The intersection of Ray Gibbon Drive and LeClair Way is failing under current traffic volumes and city staff are recommending the first stage of Ray Gibbon Drive’s expansion take place next year.
Technically a provincial responsibility, the expansion of Ray Gibbon Drive is currently an unfunded project in the 2017-19 Alberta Capital Plan along with dozens of other projects. In June 2016, Alberta Transportation notified St. Albert it was undertaking traffic modelling work on Ray Gibbon, to be completed by the end of 2016, but has provided no subsequent update to the city.
City staff told councillors on Sept. 11 they hope to meet with provincial officials this fall to discuss the modelling work as well as what priority the expansion Ray Gibbon Drive is at.
The city is suggesting breaking the work into three stages. Staff recommended the engineering, design and construction of the first stage – widening the segment from the four-lane cross-section at St. Albert’s southern city limit to just south of the Sturgeon River – take place in 2018, at an estimated cost of $28 million.
They recommend the second stage, running to the north of the McKenney Avenue intersection, take place in 2021 and 2022 at an estimated cost of $20.6 million. The third stage, to Villeneuve Road, would happen in 2028 and 2029 for an estimated cost of $46.6 million.
The recommendations come from an operational analysis the city completed.
During the Sept. 11 council meeting, councillors heard that based on current traffic volumes and projected growth, congestion at the intersection at McKenney Avenue will hit “unacceptable levels” within the next three years.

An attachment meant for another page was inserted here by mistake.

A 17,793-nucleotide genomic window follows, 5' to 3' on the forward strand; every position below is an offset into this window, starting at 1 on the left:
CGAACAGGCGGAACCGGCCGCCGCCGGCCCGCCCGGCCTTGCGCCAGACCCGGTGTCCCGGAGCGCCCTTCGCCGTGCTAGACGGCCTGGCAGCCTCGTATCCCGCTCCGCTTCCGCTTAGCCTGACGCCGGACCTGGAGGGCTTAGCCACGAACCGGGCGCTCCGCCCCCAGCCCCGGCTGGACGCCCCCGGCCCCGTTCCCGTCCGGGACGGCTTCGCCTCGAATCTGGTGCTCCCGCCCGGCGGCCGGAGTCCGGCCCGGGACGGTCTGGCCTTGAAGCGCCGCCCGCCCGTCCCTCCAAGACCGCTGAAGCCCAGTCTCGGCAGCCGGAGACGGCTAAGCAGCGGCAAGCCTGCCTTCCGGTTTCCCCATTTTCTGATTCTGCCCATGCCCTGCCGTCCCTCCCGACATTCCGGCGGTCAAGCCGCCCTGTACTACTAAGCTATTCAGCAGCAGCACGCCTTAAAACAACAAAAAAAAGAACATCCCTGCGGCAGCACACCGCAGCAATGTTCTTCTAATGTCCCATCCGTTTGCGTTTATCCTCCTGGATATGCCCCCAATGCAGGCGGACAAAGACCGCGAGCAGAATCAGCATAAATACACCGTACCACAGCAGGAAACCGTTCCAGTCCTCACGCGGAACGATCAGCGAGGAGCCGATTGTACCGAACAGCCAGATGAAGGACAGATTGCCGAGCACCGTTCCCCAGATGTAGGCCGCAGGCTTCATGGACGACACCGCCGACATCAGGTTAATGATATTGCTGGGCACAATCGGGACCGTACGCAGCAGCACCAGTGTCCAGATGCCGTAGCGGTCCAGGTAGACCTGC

City manager Kevin Scoble said the project is one of the city’s top priorities when it briefs the incoming council later this year.
Addressing questions of whether St. Albert could pay for the expansion and work out an agreement with the province for repayment, Scoble said he believes that would delay the first stage by a year.
“Going on similar types of projects I’ve been involved in in the past, where a municipality has done provincial work … I would say it probably is a 2019 construction season (project),” he said.
Although the city has not yet had specific discussions with the province about front-ending the project, Scoble said city staff are looking at “nontraditional and alternative means” for financing which could include exploring other provincial funding available from other departments for projects that benefit the city.
“It’s very preliminary, but those are the types of discussions we want to have,” he said.
The city is also going to meet with the City of Edmonton this fall to discuss the potential for completing the 137th Avenue interchange.
Outgoing Mayor Nolan Crouse said that option needs to be considered as the completion of that interchange would alter the road network.
“The dirt is all there – all that’s needed is, essentially, the asphalt,” he said.